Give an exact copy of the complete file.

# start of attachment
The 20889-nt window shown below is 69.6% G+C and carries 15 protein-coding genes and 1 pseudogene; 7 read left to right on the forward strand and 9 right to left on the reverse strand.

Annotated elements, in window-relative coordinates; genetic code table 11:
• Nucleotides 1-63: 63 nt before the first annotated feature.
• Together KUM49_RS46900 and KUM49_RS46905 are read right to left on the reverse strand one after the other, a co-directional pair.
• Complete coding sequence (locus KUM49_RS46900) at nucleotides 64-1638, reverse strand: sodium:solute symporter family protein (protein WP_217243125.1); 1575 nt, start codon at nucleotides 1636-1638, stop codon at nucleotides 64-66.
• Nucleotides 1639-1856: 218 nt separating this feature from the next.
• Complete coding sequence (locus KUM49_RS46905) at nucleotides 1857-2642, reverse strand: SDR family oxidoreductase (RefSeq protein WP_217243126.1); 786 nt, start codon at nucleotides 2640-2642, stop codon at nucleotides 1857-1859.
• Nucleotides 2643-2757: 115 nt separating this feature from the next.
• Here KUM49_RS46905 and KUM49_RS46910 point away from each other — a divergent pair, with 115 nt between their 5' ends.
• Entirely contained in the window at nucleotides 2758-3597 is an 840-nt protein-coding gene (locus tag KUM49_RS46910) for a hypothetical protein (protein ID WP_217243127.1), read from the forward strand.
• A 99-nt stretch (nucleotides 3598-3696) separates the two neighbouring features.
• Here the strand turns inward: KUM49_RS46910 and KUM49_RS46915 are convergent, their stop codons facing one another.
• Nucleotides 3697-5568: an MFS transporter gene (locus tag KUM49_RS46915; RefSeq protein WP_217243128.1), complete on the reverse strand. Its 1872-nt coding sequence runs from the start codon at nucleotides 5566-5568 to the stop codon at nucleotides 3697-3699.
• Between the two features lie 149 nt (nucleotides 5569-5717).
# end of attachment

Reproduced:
The 20889-nt window shown below is 69.6% G+C and carries 15 protein-coding genes and 1 pseudogene; 7 read left to right on the forward strand and 9 right to left on the reverse strand.

Annotated elements, in window-relative coordinates; genetic code table 11:
• Nucleotides 1-63: 63 nt before the first annotated feature.
• Together KUM49_RS46900 and KUM49_RS46905 are read right to left on the reverse strand one after the other, a co-directional pair.
• Complete coding sequence (locus KUM49_RS46900) at nucleotides 64-1638, reverse strand: sodium:solute symporter family protein (protein WP_217243125.1); 1575 nt, start codon at nucleotides 1636-1638, stop codon at nucleotides 64-66.
• Nucleotides 1639-1856: 218 nt separating this feature from the next.
• Complete coding sequence (locus KUM49_RS46905) at nucleotides 1857-2642, reverse strand: SDR family oxidoreductase (RefSeq protein WP_217243126.1); 786 nt, start codon at nucleotides 2640-2642, stop codon at nucleotides 1857-1859.
• Nucleotides 2643-2757: 115 nt separating this feature from the next.
• Here KUM49_RS46905 and KUM49_RS46910 point away from each other — a divergent pair, with 115 nt between their 5' ends.
• Entirely contained in the window at nucleotides 2758-3597 is an 840-nt protein-coding gene (locus tag KUM49_RS46910) for a hypothetical protein (protein ID WP_217243127.1), read from the forward strand.
• A 99-nt stretch (nucleotides 3598-3696) separates the two neighbouring features.
• Here the strand turns inward: KUM49_RS46910 and KUM49_RS46915 are convergent, their stop codons facing one another.
• Nucleotides 3697-5568: an MFS transporter gene (locus tag KUM49_RS46915; RefSeq protein WP_217243128.1), complete on the reverse strand. Its 1872-nt coding sequence runs from the start codon at nucleotides 5566-5568 to the stop codon at nucleotides 3697-3699.
• Between the two features lie 149 nt (nucleotides 5569-5717).